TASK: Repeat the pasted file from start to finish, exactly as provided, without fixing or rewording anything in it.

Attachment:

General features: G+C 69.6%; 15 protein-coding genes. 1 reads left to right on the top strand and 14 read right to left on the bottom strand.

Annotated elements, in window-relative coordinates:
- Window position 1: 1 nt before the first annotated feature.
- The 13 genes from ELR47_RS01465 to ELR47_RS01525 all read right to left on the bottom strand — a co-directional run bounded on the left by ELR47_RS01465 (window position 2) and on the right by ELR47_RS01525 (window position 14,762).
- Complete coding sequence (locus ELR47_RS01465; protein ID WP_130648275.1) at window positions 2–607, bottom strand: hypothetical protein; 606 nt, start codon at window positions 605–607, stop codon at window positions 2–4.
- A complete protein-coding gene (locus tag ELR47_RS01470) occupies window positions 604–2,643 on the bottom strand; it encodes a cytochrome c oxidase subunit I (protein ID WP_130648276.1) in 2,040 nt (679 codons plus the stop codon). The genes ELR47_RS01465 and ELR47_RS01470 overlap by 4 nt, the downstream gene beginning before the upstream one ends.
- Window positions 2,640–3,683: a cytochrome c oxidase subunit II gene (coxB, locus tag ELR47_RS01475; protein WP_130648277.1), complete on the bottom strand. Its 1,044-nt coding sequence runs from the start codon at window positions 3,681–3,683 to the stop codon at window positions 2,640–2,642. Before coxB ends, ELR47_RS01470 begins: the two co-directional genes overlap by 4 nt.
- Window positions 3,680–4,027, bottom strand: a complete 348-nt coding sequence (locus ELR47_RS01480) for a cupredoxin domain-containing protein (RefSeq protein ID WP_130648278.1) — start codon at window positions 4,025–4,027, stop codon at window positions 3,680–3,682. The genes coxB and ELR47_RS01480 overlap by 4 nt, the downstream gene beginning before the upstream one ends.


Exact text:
General features: G+C 69.6%; 15 protein-coding genes. 1 reads left to right on the top strand and 14 read right to left on the bottom strand.

Annotated elements, in window-relative coordinates:
- Window position 1: 1 nt before the first annotated feature.
- The 13 genes from ELR47_RS01465 to ELR47_RS01525 all read right to left on the bottom strand — a co-directional run bounded on the left by ELR47_RS01465 (window position 2) and on the right by ELR47_RS01525 (window position 14,762).
- Complete coding sequence (locus ELR47_RS01465; protein ID WP_130648275.1) at window positions 2–607, bottom strand: hypothetical protein; 606 nt, start codon at window positions 605–607, stop codon at window positions 2–4.
- A complete protein-coding gene (locus tag ELR47_RS01470) occupies window positions 604–2,643 on the bottom strand; it encodes a cytochrome c oxidase subunit I (protein ID WP_130648276.1) in 2,040 nt (679 codons plus the stop codon). The genes ELR47_RS01465 and ELR47_RS01470 overlap by 4 nt, the downstream gene beginning before the upstream one ends.
- Window positions 2,640–3,683: a cytochrome c oxidase subunit II gene (coxB, locus tag ELR47_RS01475; protein WP_130648277.1), complete on the bottom strand. Its 1,044-nt coding sequence runs from the start codon at window positions 3,681–3,683 to the stop codon at window positions 2,640–2,642. Before coxB ends, ELR47_RS01470 begins: the two co-directional genes overlap by 4 nt.
- Window positions 3,680–4,027, bottom strand: a complete 348-nt coding sequence (locus ELR47_RS01480) for a cupredoxin domain-containing protein (RefSeq protein ID WP_130648278.1) — start codon at window positions 4,025–4,027, stop codon at window positions 3,680–3,682. The genes coxB and ELR47_RS01480 overlap by 4 nt, the downstream gene beginning before the upstream one ends.